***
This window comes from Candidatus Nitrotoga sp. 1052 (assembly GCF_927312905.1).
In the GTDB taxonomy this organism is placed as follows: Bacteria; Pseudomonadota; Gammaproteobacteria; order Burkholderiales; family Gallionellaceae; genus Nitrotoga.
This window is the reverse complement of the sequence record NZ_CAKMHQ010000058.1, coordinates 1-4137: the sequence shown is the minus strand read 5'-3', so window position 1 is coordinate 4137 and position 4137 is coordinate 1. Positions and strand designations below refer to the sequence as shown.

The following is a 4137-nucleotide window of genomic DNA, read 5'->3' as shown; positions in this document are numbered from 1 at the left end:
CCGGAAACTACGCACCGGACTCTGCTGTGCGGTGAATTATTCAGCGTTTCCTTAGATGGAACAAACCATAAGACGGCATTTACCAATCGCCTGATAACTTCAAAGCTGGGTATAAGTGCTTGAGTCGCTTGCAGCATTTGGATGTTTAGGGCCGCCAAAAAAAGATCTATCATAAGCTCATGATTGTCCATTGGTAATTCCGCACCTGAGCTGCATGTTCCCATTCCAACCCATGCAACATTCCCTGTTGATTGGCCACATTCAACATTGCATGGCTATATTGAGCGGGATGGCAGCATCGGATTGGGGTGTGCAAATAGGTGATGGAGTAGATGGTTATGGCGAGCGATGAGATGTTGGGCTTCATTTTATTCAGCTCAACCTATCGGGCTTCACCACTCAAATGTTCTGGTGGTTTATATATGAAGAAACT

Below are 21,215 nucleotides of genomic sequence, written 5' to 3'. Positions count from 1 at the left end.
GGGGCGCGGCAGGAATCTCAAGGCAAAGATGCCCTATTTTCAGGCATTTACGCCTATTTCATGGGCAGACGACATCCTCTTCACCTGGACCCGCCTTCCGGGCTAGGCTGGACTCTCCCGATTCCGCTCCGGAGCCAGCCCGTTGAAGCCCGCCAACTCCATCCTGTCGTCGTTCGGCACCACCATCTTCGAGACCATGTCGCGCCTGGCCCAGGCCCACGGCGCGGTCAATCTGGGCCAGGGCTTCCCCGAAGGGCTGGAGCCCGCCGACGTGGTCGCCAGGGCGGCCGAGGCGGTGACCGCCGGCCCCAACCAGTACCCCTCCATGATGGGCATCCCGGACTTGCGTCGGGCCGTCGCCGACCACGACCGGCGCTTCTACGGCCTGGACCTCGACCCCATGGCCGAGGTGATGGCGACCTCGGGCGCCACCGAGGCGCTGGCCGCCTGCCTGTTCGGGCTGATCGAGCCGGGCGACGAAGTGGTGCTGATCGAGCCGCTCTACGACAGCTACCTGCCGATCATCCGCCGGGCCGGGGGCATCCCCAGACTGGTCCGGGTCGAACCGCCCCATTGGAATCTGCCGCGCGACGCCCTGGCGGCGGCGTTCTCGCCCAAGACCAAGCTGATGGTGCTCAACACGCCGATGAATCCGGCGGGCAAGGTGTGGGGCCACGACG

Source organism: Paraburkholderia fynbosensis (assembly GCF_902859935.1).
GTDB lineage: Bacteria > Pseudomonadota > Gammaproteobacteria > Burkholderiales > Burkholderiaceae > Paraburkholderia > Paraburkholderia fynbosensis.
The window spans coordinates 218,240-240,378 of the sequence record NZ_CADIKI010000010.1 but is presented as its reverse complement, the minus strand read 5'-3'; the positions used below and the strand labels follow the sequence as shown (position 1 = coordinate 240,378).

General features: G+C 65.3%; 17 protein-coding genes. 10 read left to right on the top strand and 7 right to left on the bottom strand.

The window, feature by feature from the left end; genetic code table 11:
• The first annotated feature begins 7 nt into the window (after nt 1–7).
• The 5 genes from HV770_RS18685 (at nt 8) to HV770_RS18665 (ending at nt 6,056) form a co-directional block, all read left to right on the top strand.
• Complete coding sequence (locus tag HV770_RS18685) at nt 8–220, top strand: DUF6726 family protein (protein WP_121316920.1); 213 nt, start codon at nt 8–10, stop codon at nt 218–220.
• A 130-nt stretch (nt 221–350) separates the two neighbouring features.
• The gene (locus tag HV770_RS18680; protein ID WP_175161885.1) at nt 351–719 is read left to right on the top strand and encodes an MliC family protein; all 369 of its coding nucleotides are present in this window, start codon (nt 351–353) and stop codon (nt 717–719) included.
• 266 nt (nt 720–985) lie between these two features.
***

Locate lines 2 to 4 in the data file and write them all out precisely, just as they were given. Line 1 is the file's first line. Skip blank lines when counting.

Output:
In the GTDB taxonomy this organism is placed as follows: Bacteria; Pseudomonadota; Gammaproteobacteria; order Burkholderiales; family Gallionellaceae; genus Nitrotoga.
This window is the reverse complement of the sequence record NZ_CAKMHQ010000058.1, coordinates 1-4137: the sequence shown is the minus strand read 5'-3', so window position 1 is coordinate 4137 and position 4137 is coordinate 1. Positions and strand designations below refer to the sequence as shown.

The following is a 4137-nucleotide window of genomic DNA, read 5'->3' as shown; positions in this document are numbered from 1 at the left end: